Judge to rule if ex-Blue Bulls player is 'responsible'

2014-09-25 23:17
(Picture: Beeld)

(Picture: Beeld)

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Durban – Ex-Blue Bulls player Phindile Joseph Ntshongwana is the man who killed four people with an axe, and who kidnapped a woman and raped her over three days.

However, on Friday acting Judge Irfaan Khalil will reveal whether the former rugby star was aware of what he was doing and whether he is criminally responsible.

On Thursday morning he ruled that the former rugby star was indeed the man who had committed four counts of murder, two of attempted murder, one of assault with intent to commit grievous bodily harm, one of kidnapping, and one of rape.

"The identity of the accused in counts one to nine has been overwhelmingly established beyond a reasonable doubt," Khalil said.

However, he still had to rule on whether Ntshongwana was criminally responsible.

Judge Khalil adjourned his judgment on Thursday afternoon saying that he expected to be finished by Friday lunch.

The former rugby player killed Thembelenkosini Cebekhulu in Montclair on 20 March 2011, Paulos Hlongwa two days later, Simon Ngidi the following day, and an unidentified man sometime that week.

All were hacked to death with an axe. Two of the victims were beheaded.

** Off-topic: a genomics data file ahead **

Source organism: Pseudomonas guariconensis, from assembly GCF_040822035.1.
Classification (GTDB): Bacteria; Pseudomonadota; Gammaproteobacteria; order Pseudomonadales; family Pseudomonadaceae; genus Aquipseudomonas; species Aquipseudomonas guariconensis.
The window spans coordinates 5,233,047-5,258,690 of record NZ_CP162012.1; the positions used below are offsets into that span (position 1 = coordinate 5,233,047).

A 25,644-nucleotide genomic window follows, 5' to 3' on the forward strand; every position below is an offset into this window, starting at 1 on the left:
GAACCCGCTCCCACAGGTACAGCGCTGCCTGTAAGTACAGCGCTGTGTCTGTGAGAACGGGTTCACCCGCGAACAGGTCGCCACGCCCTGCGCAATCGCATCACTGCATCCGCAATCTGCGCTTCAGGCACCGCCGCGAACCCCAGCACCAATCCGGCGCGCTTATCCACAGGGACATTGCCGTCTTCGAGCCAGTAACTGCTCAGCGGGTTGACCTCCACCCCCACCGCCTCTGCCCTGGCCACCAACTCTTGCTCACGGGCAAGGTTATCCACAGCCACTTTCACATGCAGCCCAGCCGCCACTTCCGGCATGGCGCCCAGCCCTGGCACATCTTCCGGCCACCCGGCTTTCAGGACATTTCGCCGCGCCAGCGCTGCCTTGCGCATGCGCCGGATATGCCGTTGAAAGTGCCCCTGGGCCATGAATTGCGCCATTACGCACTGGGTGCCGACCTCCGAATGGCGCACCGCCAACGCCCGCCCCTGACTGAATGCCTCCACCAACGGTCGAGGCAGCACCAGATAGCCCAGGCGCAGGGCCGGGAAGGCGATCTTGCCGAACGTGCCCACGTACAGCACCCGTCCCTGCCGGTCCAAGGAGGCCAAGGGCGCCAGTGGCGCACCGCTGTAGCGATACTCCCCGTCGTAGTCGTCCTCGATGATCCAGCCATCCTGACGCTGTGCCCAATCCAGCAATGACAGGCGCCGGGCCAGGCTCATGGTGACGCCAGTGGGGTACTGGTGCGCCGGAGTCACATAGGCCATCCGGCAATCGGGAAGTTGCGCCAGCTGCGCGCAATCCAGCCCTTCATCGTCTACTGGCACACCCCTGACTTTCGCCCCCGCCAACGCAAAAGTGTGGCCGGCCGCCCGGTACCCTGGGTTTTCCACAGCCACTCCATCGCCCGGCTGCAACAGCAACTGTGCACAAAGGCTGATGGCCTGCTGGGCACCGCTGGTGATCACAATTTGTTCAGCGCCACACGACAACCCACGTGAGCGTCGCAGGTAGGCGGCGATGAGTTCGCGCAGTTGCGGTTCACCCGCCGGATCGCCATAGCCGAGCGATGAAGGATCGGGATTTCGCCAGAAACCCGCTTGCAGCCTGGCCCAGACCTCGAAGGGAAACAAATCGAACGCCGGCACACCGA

He also raped and kidnapped a woman. He was charged with attempted murder for attacking two men, one in Umlazi on 21 March 2011, and the other in Lamontville on 23 March.

During closing arguments earlier this week, Ntshongwana's lawyer, Themba Mjoli, argued that at the time of the crimes his client suffered from a mental illness and had no control over his actions.

It could not be conclusively proved that he intended to commit the offences, Mjoli said. He contended that State psychiatrists colluded with police in a bid to secure a conviction.

Prosecutor Rea Mina denied this and argued that although he might have had a mental illness, it did not prevent him from knowing what he was doing was wrong.

Ntshongwana has claimed he had no recollection of any of the events.

He never testified during the trial.

‘A delusional disorder’

During the trial Professor Abubuker Gangat told the court that Ntshongwana was unaware of his actions because he acted on his delusions.

He told the court that Ntshongwana was suffering from a delusional disorder and would not remember the events.

However, Judge Khalil said he had problems with the evidence of Gangat, who was hired by Ntshongwana's family.

He said he found a number of contradictions in Gangat's evidence.

"He was tailoring his evidence to accord with the undisputed evidence of the case," said Khalil.

The court had previously heard from three expert State witnesses that Ntshongwana was diagnosed in 2009 as suffering from schizoaffective disorder - bipolar type.

Khalil said that all three witnesses questioned how Ntshongwana could have cleaned up blood from his car and his shower if he was not aware of his actions.

He said that there had to be some doubts over Ntshongwana's claims of amnesia as these were only made some time after his arrest.

A small group of ANC supporters protested outside the court.

The judgment continues.

Read more on:    phindile joseph ntshongwana  |  durban  |  crime

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